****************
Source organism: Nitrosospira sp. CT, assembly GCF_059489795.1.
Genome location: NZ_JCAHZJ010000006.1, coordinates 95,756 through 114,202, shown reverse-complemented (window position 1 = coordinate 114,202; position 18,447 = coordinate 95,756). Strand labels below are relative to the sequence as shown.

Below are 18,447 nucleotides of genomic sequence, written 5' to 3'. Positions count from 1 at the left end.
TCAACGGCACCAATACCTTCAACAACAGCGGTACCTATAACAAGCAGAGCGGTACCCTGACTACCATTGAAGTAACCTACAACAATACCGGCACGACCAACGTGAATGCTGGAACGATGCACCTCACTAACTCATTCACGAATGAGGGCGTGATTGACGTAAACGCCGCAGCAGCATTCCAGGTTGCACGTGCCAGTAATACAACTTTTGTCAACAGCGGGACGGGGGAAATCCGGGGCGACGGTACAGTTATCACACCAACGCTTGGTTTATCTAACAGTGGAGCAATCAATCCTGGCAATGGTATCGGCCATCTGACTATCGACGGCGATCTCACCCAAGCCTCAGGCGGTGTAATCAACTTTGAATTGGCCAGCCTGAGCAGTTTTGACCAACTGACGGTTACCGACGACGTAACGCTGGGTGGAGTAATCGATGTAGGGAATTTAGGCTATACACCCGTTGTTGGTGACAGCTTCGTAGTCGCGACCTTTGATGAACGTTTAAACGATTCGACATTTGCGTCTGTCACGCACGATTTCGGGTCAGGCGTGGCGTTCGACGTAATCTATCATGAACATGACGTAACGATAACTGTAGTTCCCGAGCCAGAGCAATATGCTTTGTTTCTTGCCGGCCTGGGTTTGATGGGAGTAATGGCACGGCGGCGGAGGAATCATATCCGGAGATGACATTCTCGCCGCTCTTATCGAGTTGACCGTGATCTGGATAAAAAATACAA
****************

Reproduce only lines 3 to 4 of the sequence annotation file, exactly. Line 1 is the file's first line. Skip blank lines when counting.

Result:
Below are 18,447 nucleotides of genomic sequence, written 5' to 3'. Positions count from 1 at the left end.
TCAACGGCACCAATACCTTCAACAACAGCGGTACCTATAACAAGCAGAGCGGTACCCTGACTACCATTGAAGTAACCTACAACAATACCGGCACGACCAACGTGAATGCTGGAACGATGCACCTCACTAACTCATTCACGAATGAGGGCGTGATTGACGTAAACGCCGCAGCAGCATTCCAGGTTGCACGTGCCAGTAATACAACTTTTGTCAACAGCGGGACGGGGGAAATCCGGGGCGACGGTACAGTTATCACACCAACGCTTGGTTTATCTAACAGTGGAGCAATCAATCCTGGCAATGGTATCGGCCATCTGACTATCGACGGCGATCTCACCCAAGCCTCAGGCGGTGTAATCAACTTTGAATTGGCCAGCCTGAGCAGTTTTGACCAACTGACGGTTACCGACGACGTAACGCTGGGTGGAGTAATCGATGTAGGGAATTTAGGCTATACACCCGTTGTTGGTGACAGCTTCGTAGTCGCGACCTTTGATGAACGTTTAAACGATTCGACATTTGCGTCTGTCACGCACGATTTCGGGTCAGGCGTGGCGTTCGACGTAATCTATCATGAACATGACGTAACGATAACTGTAGTTCCCGAGCCAGAGCAATATGCTTTGTTTCTTGCCGGCCTGGGTTTGATGGGAGTAATGGCACGGCGGCGGAGGAATCATATCCGGAGATGACATTCTCGCCGCTCTTATCGAGTTGACCGTGATCTGGATAAAAAATACAA